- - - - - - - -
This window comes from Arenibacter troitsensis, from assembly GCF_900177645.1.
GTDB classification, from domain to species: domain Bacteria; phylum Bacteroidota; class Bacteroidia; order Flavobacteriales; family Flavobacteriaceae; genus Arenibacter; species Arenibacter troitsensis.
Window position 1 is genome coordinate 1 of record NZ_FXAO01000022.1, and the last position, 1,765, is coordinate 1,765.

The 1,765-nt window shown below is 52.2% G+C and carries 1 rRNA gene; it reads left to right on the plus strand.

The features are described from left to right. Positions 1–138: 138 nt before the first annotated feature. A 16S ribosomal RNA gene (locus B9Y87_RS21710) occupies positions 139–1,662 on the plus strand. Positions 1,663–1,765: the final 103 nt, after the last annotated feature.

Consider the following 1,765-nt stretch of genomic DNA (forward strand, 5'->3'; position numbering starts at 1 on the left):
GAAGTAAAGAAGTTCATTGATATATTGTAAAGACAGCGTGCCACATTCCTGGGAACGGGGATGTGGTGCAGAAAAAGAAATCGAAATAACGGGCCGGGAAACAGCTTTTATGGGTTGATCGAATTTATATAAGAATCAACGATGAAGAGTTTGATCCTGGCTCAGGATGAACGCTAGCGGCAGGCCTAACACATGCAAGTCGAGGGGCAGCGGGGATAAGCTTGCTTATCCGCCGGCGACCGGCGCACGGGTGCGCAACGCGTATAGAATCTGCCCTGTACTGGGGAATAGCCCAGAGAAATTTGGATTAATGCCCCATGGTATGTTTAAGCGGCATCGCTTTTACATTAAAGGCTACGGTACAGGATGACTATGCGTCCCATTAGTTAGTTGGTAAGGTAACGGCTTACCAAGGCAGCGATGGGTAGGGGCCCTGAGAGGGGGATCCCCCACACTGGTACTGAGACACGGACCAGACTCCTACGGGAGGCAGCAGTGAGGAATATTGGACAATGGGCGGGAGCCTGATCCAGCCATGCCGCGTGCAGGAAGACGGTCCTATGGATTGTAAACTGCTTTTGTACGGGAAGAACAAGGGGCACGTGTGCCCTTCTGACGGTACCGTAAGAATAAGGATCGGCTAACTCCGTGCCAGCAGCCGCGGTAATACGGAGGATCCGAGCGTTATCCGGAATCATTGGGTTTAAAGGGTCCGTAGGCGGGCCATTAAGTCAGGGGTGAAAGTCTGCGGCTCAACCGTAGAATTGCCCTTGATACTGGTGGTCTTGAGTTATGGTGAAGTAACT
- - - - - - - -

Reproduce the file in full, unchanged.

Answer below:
This window comes from Arenibacter troitsensis, from assembly GCF_900177645.1.
GTDB classification, from domain to species: domain Bacteria; phylum Bacteroidota; class Bacteroidia; order Flavobacteriales; family Flavobacteriaceae; genus Arenibacter; species Arenibacter troitsensis.
Window position 1 is genome coordinate 1 of record NZ_FXAO01000022.1, and the last position, 1,765, is coordinate 1,765.

The 1,765-nt window shown below is 52.2% G+C and carries 1 rRNA gene; it reads left to right on the plus strand.

The features are described from left to right. Positions 1–138: 138 nt before the first annotated feature. A 16S ribosomal RNA gene (locus B9Y87_RS21710) occupies positions 139–1,662 on the plus strand. Positions 1,663–1,765: the final 103 nt, after the last annotated feature.

Consider the following 1,765-nt stretch of genomic DNA (forward strand, 5'->3'; position numbering starts at 1 on the left):
GAAGTAAAGAAGTTCATTGATATATTGTAAAGACAGCGTGCCACATTCCTGGGAACGGGGATGTGGTGCAGAAAAAGAAATCGAAATAACGGGCCGGGAAACAGCTTTTATGGGTTGATCGAATTTATATAAGAATCAACGATGAAGAGTTTGATCCTGGCTCAGGATGAACGCTAGCGGCAGGCCTAACACATGCAAGTCGAGGGGCAGCGGGGATAAGCTTGCTTATCCGCCGGCGACCGGCGCACGGGTGCGCAACGCGTATAGAATCTGCCCTGTACTGGGGAATAGCCCAGAGAAATTTGGATTAATGCCCCATGGTATGTTTAAGCGGCATCGCTTTTACATTAAAGGCTACGGTACAGGATGACTATGCGTCCCATTAGTTAGTTGGTAAGGTAACGGCTTACCAAGGCAGCGATGGGTAGGGGCCCTGAGAGGGGGATCCCCCACACTGGTACTGAGACACGGACCAGACTCCTACGGGAGGCAGCAGTGAGGAATATTGGACAATGGGCGGGAGCCTGATCCAGCCATGCCGCGTGCAGGAAGACGGTCCTATGGATTGTAAACTGCTTTTGTACGGGAAGAACAAGGGGCACGTGTGCCCTTCTGACGGTACCGTAAGAATAAGGATCGGCTAACTCCGTGCCAGCAGCCGCGGTAATACGGAGGATCCGAGCGTTATCCGGAATCATTGGGTTTAAAGGGTCCGTAGGCGGGCCATTAAGTCAGGGGTGAAAGTCTGCGGCTCAACCGTAGAATTGCCCTTGATACTGGTGGTCTTGAGTTATGGTGAAGTAACT